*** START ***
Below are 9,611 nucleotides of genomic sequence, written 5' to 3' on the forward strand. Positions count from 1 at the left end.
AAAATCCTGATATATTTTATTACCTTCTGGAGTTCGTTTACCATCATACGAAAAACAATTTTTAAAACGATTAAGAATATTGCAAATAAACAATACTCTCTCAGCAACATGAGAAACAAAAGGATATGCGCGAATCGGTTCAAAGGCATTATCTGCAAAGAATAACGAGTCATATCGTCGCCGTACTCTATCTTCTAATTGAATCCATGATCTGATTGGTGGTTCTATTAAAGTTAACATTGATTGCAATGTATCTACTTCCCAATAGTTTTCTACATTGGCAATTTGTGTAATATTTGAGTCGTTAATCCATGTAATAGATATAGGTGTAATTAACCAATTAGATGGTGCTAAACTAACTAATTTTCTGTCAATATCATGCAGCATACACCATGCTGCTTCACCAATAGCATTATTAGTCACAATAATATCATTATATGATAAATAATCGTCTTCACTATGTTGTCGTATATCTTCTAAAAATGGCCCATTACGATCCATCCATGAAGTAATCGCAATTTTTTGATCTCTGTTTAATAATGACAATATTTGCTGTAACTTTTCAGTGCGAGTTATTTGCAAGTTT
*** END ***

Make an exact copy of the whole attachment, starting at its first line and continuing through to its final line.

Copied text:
Below are 9,611 nucleotides of genomic sequence, written 5' to 3' on the forward strand. Positions count from 1 at the left end.
AAAATCCTGATATATTTTATTACCTTCTGGAGTTCGTTTACCATCATACGAAAAACAATTTTTAAAACGATTAAGAATATTGCAAATAAACAATACTCTCTCAGCAACATGAGAAACAAAAGGATATGCGCGAATCGGTTCAAAGGCATTATCTGCAAAGAATAACGAGTCATATCGTCGCCGTACTCTATCTTCTAATTGAATCCATGATCTGATTGGTGGTTCTATTAAAGTTAACATTGATTGCAATGTATCTACTTCCCAATAGTTTTCTACATTGGCAATTTGTGTAATATTTGAGTCGTTAATCCATGTAATAGATATAGGTGTAATTAACCAATTAGATGGTGCTAAACTAACTAATTTTCTGTCAATATCATGCAGCATACACCATGCTGCTTCACCAATAGCATTATTAGTCACAATAATATCATTATATGATAAATAATCGTCTTCACTATGTTGTCGTATATCTTCTAAAAATGGCCCATTACGATCCATCCATGAAGTAATCGCAATTTTTTGATCTCTGTTTAATAATGACAATATTTGCTGTAACTTTTCAGTGCGAGTTATTTGCAAGTTT